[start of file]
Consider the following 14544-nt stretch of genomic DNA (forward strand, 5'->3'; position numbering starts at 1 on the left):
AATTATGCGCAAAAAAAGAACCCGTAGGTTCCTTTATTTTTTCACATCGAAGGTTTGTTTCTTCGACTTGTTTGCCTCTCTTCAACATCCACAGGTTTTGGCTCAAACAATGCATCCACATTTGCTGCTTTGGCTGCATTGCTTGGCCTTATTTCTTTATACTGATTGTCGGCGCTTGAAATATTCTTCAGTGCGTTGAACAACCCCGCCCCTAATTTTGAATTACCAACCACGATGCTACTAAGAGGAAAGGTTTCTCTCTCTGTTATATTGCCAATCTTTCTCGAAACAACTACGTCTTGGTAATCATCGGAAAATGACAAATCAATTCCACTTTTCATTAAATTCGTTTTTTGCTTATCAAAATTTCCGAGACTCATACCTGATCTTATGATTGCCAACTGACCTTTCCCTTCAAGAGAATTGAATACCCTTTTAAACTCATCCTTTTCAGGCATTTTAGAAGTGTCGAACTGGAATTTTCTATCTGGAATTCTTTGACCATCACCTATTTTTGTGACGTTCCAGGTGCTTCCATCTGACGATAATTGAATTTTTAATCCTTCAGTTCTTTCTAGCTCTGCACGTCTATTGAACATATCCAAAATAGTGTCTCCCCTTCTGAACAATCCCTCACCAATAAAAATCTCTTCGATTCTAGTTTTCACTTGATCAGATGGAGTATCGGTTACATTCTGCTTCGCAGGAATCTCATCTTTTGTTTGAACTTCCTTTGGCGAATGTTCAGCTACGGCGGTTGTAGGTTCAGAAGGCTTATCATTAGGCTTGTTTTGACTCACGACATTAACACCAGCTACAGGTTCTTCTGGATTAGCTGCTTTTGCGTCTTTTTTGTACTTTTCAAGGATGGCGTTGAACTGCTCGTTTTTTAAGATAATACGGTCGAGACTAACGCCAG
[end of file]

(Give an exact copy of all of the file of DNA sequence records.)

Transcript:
Consider the following 14544-nt stretch of genomic DNA (forward strand, 5'->3'; position numbering starts at 1 on the left):
AATTATGCGCAAAAAAAGAACCCGTAGGTTCCTTTATTTTTTCACATCGAAGGTTTGTTTCTTCGACTTGTTTGCCTCTCTTCAACATCCACAGGTTTTGGCTCAAACAATGCATCCACATTTGCTGCTTTGGCTGCATTGCTTGGCCTTATTTCTTTATACTGATTGTCGGCGCTTGAAATATTCTTCAGTGCGTTGAACAACCCCGCCCCTAATTTTGAATTACCAACCACGATGCTACTAAGAGGAAAGGTTTCTCTCTCTGTTATATTGCCAATCTTTCTCGAAACAACTACGTCTTGGTAATCATCGGAAAATGACAAATCAATTCCACTTTTCATTAAATTCGTTTTTTGCTTATCAAAATTTCCGAGACTCATACCTGATCTTATGATTGCCAACTGACCTTTCCCTTCAAGAGAATTGAATACCCTTTTAAACTCATCCTTTTCAGGCATTTTAGAAGTGTCGAACTGGAATTTTCTATCTGGAATTCTTTGACCATCACCTATTTTTGTGACGTTCCAGGTGCTTCCATCTGACGATAATTGAATTTTTAATCCTTCAGTTCTTTCTAGCTCTGCACGTCTATTGAACATATCCAAAATAGTGTCTCCCCTTCTGAACAATCCCTCACCAATAAAAATCTCTTCGATTCTAGTTTTCACTTGATCAGATGGAGTATCGGTTACATTCTGCTTCGCAGGAATCTCATCTTTTGTTTGAACTTCCTTTGGCGAATGTTCAGCTACGGCGGTTGTAGGTTCAGAAGGCTTATCATTAGGCTTGTTTTGACTCACGACATTAACACCAGCTACAGGTTCTTCTGGATTAGCTGCTTTTGCGTCTTTTTTGTACTTTTCAAGGATGGCGTTGAACTGCTCGTTTTTTAAGATAATACGGTCGAGACTAACGCCAG